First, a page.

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Taking Texas And The Nation Back

Slavery Is Shameful – Corrupt World Legacy Continues

Posted by bosskitty on June 16, 2007

Reports of Forced Labor Unsettle China

Cheated out of their money when they sought to buy a ticket for the final leg of the journey home, their father, Su Jianjun, said in an interview, they were taken in by a woman who provided them with warm shelter and a meal on a cold winter night. She also offered them a chance to earn enough money to pay their fare by helping her sell fruit.

The next thing they knew, however, they were being loaded onto a minibus with several other children and taken to a factory in the next province, where they were pressed into service making bricks. Several days later, the boy, 16, escaped along with another boy and managed to reach home. A few days later, Mr. Su was able to rescue his daughter, 18.

This story and many others like it have swept China in recent days in an unfolding labor scandal in central China that involves the kidnapping of hundreds of children, most in their teens but some as young as 8.

The children, and many adults, reportedly, have been forced to work under brutal conditions — scantily clothed, unpaid and often fed little more than water and steamed buns — in the brick kilns of Shanxi Province.

 There is more to this article and many others that are appalling. 

Forced & child labour in Shanxi brickworks

Articles relating to the discovery of Shanxi brickworks holding workers in slave-like conditions, including children.

1. ‘Slaves’ rescued from China firm, Michael Bristow, BBC, 8 Jun 2007

2. 400 hundred children sold as ‘slaves’ to illegal brick works factories in Shanxi, China, Dahe.cn 06 Jun 2007

[Original article in Chinese. Title translation, and following summary of the article’s key points, provided by Business & Human Rights Resource Centre.]

Dahe.com published an open petition letter on June 6 from a group of 400 parents, striving to retrieve their lost sons, who had been captured as forced labourers in many notorious brick works factories in Shanxi, China. The children were lured or kidnapped at public locations in Zhengzhou, Henan Province such as train stations, bus stops and on the road side. They were each sold for around 500 yuan (about US$62) to work in the Shanxi brick factories, known as “dark factories”. When the parents visited the illegal brick factories in Linfen and Yongji cities of Shanxi, where most of the “dark factories” are located, they were stunned by what they found. The youngest of these children is aged 8. The children’s hair has not been cut for months or maybe years. Some have been held for over 7 years. Some has become disabled because of brutal beatings when caught trying to escape. Many have had their backs seriously burnt when they were forced to carry red-hot bricks on their backs. Slow or sick workers are beaten in order to ‘catch up with productivity’. Sick and injured workers are not hospitalized or even given any treatment.  All workers are held under round-the-clock surveillance by supervisors and guards.

Human trafficking and slavery is as rampant as it was in past centuries.  This is 2007! What have we learned?  Corporate complicity is driving this practice, cheap labor equals higher profits equals WalMart prices we all enjjoy …

Trafficking news monthly

Rights & Wrongs: Human Trafficking and More

Child Trafficking in Africa

Human Trafficking Thrives in Democratically Deficient Nations

So, we talk about all this until we are blue in the face.  We become numb and easily distracted by ‘fluff’ news media shouting about: Paris Hilton, Dancing With Stars, Rosie’s future, Obama’s latest fauxpaux,  Vioxx,  anti-aging medication and the price of gasoline.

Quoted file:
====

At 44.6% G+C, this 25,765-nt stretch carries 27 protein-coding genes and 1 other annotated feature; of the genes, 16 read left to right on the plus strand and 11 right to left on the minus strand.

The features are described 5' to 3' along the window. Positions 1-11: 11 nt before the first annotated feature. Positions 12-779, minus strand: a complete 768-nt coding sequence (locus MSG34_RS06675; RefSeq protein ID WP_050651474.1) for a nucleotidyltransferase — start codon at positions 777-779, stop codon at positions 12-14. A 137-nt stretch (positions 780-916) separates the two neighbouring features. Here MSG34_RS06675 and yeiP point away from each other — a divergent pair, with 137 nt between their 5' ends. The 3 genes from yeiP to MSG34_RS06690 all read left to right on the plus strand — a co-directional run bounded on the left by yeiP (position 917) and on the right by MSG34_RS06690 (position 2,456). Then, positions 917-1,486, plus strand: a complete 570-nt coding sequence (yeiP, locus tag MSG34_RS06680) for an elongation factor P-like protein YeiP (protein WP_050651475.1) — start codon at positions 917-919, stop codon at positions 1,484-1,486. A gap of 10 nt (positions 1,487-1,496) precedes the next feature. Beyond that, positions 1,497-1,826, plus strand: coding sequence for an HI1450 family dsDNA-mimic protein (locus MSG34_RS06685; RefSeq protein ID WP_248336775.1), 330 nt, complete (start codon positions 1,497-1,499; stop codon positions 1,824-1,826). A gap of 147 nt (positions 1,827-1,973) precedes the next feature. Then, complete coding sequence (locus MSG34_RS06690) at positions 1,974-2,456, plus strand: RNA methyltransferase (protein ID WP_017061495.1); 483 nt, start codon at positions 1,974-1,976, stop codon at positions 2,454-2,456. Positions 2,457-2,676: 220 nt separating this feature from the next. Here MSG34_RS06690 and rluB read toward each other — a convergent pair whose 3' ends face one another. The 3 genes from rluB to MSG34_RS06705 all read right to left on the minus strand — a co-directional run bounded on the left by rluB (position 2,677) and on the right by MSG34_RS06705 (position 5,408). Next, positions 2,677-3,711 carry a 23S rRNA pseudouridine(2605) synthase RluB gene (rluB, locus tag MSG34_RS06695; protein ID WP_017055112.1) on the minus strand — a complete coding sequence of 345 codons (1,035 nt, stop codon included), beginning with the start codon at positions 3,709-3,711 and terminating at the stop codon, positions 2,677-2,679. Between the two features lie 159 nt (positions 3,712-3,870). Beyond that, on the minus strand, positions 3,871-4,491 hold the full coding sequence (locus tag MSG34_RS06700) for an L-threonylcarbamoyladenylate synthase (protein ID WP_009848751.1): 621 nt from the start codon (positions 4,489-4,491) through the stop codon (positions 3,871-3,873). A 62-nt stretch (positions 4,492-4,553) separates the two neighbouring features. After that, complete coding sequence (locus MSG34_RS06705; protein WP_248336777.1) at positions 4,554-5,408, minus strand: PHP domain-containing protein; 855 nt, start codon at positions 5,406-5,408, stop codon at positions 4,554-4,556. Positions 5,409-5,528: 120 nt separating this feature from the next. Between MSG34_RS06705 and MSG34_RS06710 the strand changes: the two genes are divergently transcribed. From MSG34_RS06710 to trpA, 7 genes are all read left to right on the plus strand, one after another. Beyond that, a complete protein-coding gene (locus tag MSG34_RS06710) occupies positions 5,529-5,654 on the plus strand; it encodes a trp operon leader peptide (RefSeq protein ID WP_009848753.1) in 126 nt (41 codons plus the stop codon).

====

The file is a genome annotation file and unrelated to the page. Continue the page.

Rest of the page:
We don’t recognize the connection between our personal actions (in-actions) and their impact upon the rest of the world.  That’s why voters bought the famous Bush line, “they hate us for our freedom”.  They hate us for our clueless abuse and disregard for anyone other than ourselves.  The poorest among us have more opportunities than much of the world.  Can you spell TV or Beer?  Such a “Christian” nation we are …

We are what we do, Not what we say!

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4 Responses to “Slavery Is Shameful – Corrupt World Legacy Continues”

  1. slivermoon22 said

    I know right? I AM OUTRAGED. I saw this too this morning. Cried my eyes for these people. These CHILDREN !!!! My god, when did we lose our way, when THINGS became more important than Love. I am glad to see you spreading the word. I was going to post too, and you beat me to it.

    Peace

  2. bosskitty said

    Welcome Slivermoon, thanks for sharing my sadness. I must vent my frustration at the insensitivity that has enveloped our world.

  3. danny bee said

    China, tear down this gate!

    by Dan Bloom

    Longtime observers of the Chinese Communist Party (CCP) have said,
    “The China question is open as long as the CCP rules China.” And as
    long as the gate of freedom in China remains closed, as long as this
    scar of a gate is permitted to stand, it is not the China question
    alone that remains open, but the question of freedom for all
    humankind. Yet, today there is a message of hope inside China, a
    message of triumph, where slowly people are trying to take matters
    into their own hands and set up a democratic movement inside the
    country that can finally replace the CCP. It can happen and it will
    happen.

    Leaders of democratic countries around the world understood the
    practical importance of liberty — that just as truth can flourish
    only when the journalist is given freedom of speech, so prosperity can
    come about only when the farmer and businessman enjoy economic
    freedom. China will learn that soon enough.

    In fact, even now, in a limited way, the current leaders of China may
    be coming to understand the importance of freedom. We hear much from
    Beijing about a new policy of reform and openness. Some political